Introduction: Antimicrobial stewardship programmes (ASP) can reduce antibiotic use but patient safety concerns exist. We evaluated the safety of prospective carbapenem review and feedback and its impact on carbapenem use and patient outcomes.Materials and Methods: After 3 months implementation of our ASP, we compared patients with and without acceptance of ASP recommendations on the use of carbapenems. Primary outcome was 30-day mortality. Secondary outcomes included duration of carbapenem use, length of hospitalisation, clinical response, microbiological clearance, 30-day readmission and mortality at discharge. Results: Of 226 recommendations for 183 patients, 59.3% was accepted. De-escalation, switching to oral antibiotics and antibiotic cessation comprised 72% of recommendations. Patients with acceptance of ASP recommendations had lower 30-day mortality and higher end-of-therapy clinical response despite shorter carbapenem duration (P <0.05). Predictors of 30-day mortality were Pitt bacteraemia score (adjusted odds ratio [aOR] 1.39, 95% confidence interval [CI], 1.11 to 1.74; P = 0.004) and non-acceptance of ASP recommendations (aOR 2.84, 95% CI, 1.21 to 6.64; P = 0.016). Conclusion: Our prospective carbapenem review and feedback mainly comprising of reducing carbapenem use is safe.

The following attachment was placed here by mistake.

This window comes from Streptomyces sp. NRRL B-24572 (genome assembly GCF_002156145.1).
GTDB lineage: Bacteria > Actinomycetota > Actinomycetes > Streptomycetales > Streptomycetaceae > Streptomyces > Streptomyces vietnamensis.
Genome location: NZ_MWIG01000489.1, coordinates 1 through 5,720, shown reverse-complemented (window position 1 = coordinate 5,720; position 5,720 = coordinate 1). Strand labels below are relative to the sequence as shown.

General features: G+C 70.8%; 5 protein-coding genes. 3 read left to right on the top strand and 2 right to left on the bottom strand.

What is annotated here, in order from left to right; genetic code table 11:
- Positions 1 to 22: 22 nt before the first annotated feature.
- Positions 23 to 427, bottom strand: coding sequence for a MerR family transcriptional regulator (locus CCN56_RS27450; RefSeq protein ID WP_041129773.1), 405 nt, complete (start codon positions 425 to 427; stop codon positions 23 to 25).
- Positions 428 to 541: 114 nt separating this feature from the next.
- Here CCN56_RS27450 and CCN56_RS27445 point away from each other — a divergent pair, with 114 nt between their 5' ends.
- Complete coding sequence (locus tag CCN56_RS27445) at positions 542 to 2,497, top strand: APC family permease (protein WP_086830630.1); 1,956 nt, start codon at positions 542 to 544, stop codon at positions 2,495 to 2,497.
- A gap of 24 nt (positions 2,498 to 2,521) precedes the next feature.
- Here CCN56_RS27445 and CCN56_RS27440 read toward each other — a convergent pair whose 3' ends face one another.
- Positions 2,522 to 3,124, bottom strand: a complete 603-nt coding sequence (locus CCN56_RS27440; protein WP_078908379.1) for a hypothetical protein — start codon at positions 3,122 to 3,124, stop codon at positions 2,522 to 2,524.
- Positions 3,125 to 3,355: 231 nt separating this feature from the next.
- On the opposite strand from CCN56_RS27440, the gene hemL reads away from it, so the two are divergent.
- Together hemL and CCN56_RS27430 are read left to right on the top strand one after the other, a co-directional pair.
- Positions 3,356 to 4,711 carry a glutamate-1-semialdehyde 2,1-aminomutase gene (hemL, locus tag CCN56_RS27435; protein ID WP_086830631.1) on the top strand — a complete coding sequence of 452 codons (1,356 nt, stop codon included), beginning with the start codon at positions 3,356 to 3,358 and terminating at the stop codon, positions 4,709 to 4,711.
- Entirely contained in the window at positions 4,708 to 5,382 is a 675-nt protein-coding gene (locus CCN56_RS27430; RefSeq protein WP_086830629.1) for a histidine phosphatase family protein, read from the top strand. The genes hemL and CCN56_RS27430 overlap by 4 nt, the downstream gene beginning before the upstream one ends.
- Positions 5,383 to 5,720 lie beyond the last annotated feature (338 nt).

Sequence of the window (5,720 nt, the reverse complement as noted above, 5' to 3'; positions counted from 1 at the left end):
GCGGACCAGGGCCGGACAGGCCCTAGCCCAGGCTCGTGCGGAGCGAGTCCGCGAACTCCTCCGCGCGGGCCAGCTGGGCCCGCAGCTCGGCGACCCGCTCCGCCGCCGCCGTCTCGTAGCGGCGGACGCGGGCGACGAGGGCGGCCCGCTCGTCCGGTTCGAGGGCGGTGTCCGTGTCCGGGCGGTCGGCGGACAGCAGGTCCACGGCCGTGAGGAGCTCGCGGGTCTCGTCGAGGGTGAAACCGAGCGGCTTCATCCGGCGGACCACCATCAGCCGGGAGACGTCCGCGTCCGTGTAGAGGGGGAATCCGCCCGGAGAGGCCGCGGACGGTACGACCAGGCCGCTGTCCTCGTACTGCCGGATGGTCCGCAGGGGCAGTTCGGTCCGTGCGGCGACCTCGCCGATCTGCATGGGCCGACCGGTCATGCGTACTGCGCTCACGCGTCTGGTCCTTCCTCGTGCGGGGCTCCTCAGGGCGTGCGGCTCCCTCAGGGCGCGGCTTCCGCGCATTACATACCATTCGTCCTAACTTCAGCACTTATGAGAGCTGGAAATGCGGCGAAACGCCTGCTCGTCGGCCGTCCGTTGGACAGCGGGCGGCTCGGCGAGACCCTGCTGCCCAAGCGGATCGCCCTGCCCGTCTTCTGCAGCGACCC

Multidrug-resistant (MDR) bacteria coupled with a rapidly diminishing antimicrobial pipeline has made antimicrobial resistance an international public health problem. Control strategies of MDR bacteria include infection control and antimicrobial stewardship programmes (ASP). The Infectious Diseases Society of America (IDSA) and the Society for Healthcare Epidemiology of America (SHEA) have proposed guidelines for ASP. A recent Cochrane Review demonstrated the effectiveness of ASP in reducing antimicrobial usage and incidence of MDR Gram-negative and Clostridium difficile infection.
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